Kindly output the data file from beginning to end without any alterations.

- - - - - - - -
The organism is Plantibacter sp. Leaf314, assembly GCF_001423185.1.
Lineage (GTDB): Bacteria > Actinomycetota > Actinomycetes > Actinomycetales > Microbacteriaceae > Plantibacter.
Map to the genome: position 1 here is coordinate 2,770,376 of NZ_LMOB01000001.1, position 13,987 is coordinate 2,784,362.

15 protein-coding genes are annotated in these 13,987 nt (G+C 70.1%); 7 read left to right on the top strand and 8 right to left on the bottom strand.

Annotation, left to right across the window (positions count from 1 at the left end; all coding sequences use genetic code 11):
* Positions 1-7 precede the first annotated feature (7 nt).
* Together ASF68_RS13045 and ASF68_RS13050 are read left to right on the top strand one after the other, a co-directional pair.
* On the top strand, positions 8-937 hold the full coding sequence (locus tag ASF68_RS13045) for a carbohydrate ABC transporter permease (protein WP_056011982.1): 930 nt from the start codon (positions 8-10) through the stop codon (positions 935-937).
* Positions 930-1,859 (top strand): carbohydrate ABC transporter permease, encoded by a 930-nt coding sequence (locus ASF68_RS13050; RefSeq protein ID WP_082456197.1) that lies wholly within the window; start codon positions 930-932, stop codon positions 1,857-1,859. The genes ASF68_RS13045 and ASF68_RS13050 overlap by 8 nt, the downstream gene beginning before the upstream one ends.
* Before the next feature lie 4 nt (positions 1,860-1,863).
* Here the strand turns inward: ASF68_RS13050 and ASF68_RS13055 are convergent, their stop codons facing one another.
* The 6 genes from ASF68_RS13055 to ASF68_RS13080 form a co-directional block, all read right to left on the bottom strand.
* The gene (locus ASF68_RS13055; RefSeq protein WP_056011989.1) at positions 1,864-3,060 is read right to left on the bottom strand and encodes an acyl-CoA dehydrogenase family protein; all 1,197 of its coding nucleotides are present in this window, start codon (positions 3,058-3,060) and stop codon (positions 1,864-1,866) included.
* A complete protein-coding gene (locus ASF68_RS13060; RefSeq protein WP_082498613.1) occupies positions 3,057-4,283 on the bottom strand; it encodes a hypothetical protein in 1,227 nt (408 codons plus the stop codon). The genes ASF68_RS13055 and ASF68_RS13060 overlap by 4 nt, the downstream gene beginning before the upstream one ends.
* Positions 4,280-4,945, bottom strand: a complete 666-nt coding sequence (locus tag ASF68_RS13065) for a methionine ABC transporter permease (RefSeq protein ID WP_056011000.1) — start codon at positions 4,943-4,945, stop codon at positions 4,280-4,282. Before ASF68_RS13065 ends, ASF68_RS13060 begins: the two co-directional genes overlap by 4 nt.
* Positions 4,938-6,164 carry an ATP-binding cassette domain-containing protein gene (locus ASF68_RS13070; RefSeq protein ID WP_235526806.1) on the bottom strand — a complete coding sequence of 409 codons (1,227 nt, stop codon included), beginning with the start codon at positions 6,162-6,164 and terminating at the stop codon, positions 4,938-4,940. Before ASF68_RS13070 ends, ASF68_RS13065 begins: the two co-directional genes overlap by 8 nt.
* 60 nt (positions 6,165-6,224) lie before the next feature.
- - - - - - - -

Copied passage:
The organism is Plantibacter sp. Leaf314, assembly GCF_001423185.1.
Lineage (GTDB): Bacteria > Actinomycetota > Actinomycetes > Actinomycetales > Microbacteriaceae > Plantibacter.
Map to the genome: position 1 here is coordinate 2,770,376 of NZ_LMOB01000001.1, position 13,987 is coordinate 2,784,362.

15 protein-coding genes are annotated in these 13,987 nt (G+C 70.1%); 7 read left to right on the top strand and 8 right to left on the bottom strand.

Annotation, left to right across the window (positions count from 1 at the left end; all coding sequences use genetic code 11):
* Positions 1-7 precede the first annotated feature (7 nt).
* Together ASF68_RS13045 and ASF68_RS13050 are read left to right on the top strand one after the other, a co-directional pair.
* On the top strand, positions 8-937 hold the full coding sequence (locus tag ASF68_RS13045) for a carbohydrate ABC transporter permease (protein WP_056011982.1): 930 nt from the start codon (positions 8-10) through the stop codon (positions 935-937).
* Positions 930-1,859 (top strand): carbohydrate ABC transporter permease, encoded by a 930-nt coding sequence (locus ASF68_RS13050; RefSeq protein ID WP_082456197.1) that lies wholly within the window; start codon positions 930-932, stop codon positions 1,857-1,859. The genes ASF68_RS13045 and ASF68_RS13050 overlap by 8 nt, the downstream gene beginning before the upstream one ends.
* Before the next feature lie 4 nt (positions 1,860-1,863).
* Here the strand turns inward: ASF68_RS13050 and ASF68_RS13055 are convergent, their stop codons facing one another.
* The 6 genes from ASF68_RS13055 to ASF68_RS13080 form a co-directional block, all read right to left on the bottom strand.
* The gene (locus ASF68_RS13055; RefSeq protein WP_056011989.1) at positions 1,864-3,060 is read right to left on the bottom strand and encodes an acyl-CoA dehydrogenase family protein; all 1,197 of its coding nucleotides are present in this window, start codon (positions 3,058-3,060) and stop codon (positions 1,864-1,866) included.
* A complete protein-coding gene (locus ASF68_RS13060; RefSeq protein WP_082498613.1) occupies positions 3,057-4,283 on the bottom strand; it encodes a hypothetical protein in 1,227 nt (408 codons plus the stop codon). The genes ASF68_RS13055 and ASF68_RS13060 overlap by 4 nt, the downstream gene beginning before the upstream one ends.
* Positions 4,280-4,945, bottom strand: a complete 666-nt coding sequence (locus tag ASF68_RS13065) for a methionine ABC transporter permease (RefSeq protein ID WP_056011000.1) — start codon at positions 4,943-4,945, stop codon at positions 4,280-4,282. Before ASF68_RS13065 ends, ASF68_RS13060 begins: the two co-directional genes overlap by 4 nt.
* Positions 4,938-6,164 carry an ATP-binding cassette domain-containing protein gene (locus ASF68_RS13070; RefSeq protein ID WP_235526806.1) on the bottom strand — a complete coding sequence of 409 codons (1,227 nt, stop codon included), beginning with the start codon at positions 6,162-6,164 and terminating at the stop codon, positions 4,938-4,940. Before ASF68_RS13070 ends, ASF68_RS13065 begins: the two co-directional genes overlap by 8 nt.
* 60 nt (positions 6,165-6,224) lie before the next feature.